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Topic: unification of conic sections with regular polyhedra
Replies: 8   Last Post: Oct 8, 2017 11:00 PM

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Registered: 3/31/08
Buttons in Geometry, defined Re: what are hyperbolic objects? Re:
unification of conic sections with regular polyhedra

Posted: Oct 7, 2017 2:09 AM
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On Friday, October 6, 2017 at 4:47:05 AM UTC-5, Archimedes Plutonium wrote:
> Alright, making some progress. What I need now is the negative geometry of polyhedra. The negative geometry is Hyperbolic geometry. I have 1 great resolution so far.
> Eucl = Ellipt unioned Hyperb.
> It is summarized in one picture )|(

Alright, I am making progress on this, really great progress. And I scheduled myself to have this done by January 2018. Looks like I could do this by November 2017 at the rate I am going.

> Where the elliptic ) is counterbalanced by the hyperbolic ( yielding the Euclidean straightline |
> So, what is the Hyperbolic of circle, oval, ellipse, 3-gon, 4-gon, etc? Here we have some clue as the parabola and hyperbola appear to be "holes in space" so that the elliptical geometry figures can fit inside the hole.
> So, what type of figure emerges when we insert a dodecahedron inside a cube, fill in the empty space. Then remove the dodecahedron and examine the figure remaining. We can call it a "hole". Is it a fancy type of parabola and hyperbola in 3rd D.

Alright the idea of a Euclidean straightline is the result of a Ellipt geometry curve canceling a Hyperbolic geometry curve and resulting in a Euclidean straight line is the model to go by. So, we ask how can we cancel in 2nd D plane figures and how in 3rd D solid figures? How can we possibly get to something like


> To answer some of these questions, I have fallen back to 2nd D. And trying to describe the hole inside a square where a circle fits. Now there are 4 points of contact of circle with square, and how do we describe those 4 crescent shaped figures, are they parabolas or hyperbolas triangle shaped with a curved hypotenuse.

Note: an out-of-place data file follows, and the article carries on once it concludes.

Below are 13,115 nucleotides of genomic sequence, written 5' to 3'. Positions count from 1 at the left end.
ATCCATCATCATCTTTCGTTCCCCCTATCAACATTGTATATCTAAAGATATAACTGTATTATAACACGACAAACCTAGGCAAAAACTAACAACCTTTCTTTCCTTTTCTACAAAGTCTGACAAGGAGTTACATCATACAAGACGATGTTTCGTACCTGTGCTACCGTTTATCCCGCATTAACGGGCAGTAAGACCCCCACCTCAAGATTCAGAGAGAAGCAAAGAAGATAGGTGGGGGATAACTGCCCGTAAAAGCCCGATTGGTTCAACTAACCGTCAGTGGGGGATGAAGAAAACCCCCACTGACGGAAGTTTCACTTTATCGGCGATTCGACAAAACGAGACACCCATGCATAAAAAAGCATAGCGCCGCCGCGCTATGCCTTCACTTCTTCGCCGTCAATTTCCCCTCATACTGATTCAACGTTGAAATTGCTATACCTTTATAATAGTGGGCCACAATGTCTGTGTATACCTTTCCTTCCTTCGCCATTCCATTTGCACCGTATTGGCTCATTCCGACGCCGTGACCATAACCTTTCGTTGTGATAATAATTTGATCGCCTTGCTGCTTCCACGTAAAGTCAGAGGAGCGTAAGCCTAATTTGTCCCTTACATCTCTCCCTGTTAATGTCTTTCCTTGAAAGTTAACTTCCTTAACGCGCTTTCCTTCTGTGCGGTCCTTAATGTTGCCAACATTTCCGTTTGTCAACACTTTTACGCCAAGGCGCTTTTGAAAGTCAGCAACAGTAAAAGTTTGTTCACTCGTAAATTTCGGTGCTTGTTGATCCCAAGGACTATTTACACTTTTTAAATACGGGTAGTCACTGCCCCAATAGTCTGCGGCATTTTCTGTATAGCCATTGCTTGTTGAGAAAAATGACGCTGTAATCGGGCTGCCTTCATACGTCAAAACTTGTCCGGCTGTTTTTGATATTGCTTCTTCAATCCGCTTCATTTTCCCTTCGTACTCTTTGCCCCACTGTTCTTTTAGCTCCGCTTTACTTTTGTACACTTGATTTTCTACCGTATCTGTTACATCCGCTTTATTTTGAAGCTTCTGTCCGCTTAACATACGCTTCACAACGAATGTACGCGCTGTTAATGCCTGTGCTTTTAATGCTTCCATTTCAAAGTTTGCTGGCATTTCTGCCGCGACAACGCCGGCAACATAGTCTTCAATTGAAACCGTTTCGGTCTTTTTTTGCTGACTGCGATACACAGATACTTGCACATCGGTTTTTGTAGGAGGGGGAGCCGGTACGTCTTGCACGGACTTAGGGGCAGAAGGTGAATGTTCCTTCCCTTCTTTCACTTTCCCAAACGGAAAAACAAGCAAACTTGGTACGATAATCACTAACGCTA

> Now, if we take all the n-gons, 3-gon, 4-gon, etc etc and placed inside circle we get many of these crescent shaped figures, 3 for the 3-gon, 4 for the 4-gon, interrupted only by vertices of the polygon. Now I think these are called Digons, crescent shaped figures.

So, here, let us do an EXPERIMENT. We draw a circle and a inscribed square and we cut out the circle. Then we cut off those "button" portions leaving us with 4 buttons and the square.

Now I call them buttons for there are 4 of them, each with a straightline and a circle arc.

Now, I invert the buttons and lay tip to tip the four and recreate the square.

Now, I inscribe a circle inside the square the cut the buttons from, a smaller circle than the original circle, and cut out that circle, leaving me with 4 triangle shaped pieces. They have 3 sides, 2 are straightlines and the hypotenuse is a arced-curve. Now, I assemble the 4 arced triangles forming a star like figure.

> So, now, in the Plane, in 2nd D the goal is to match up a positive curvature figure with a negative curvature and end up with a straightline
> )|(
> The curvature figures canceling one another yielding the straight line |
> The goal in 3rd D, is for a positive curvature figure regular polyhedra, to combine with a negative and end up as a cube.
> Getting tougher and tougher by the day, but, I have until January to achieve.

Alright, the above is a great advance, for what I aim to do now is consider all the regular polyhedra of 3rd dimension enclosed inside a sphere. And what we intend on doing is cut at a perpendicular every side of the entrapped hollow regular polyhedra, cut at a perpendicular so that we can collect BUTTONS of the faces. Each face has a rounded capped form as we cut inside the polyhedra, due to the sphere. For example the icosahedron has 20 buttons, the dodecahedron has 12 buttons. The octahedron has 8 buttons. Now once collected and inverted, can they go back into building say a inverted octahedron where the outside is a plane face but inside is the arc curve of the sphere cut away.

So, here, what I am looking for is a elemental Elliptic geometry unit and a elemental Hyperbolic geometry unit. I believe the units are buttons. If so, then the unification of conics with polyhedra, is one of straightlines versus arced-curves. And it is conics that shows us two of the conics are hyperbolic arced curves-- parabola and ellipse.

As for polyhedra arced curves-- those have never before been discovered, totally new on the scene to mathematics. Where we take buttons and craft a object. Just as the star shaped figure of the circle cut-out of the square-- its 4 pieces form a star of arced-curves.


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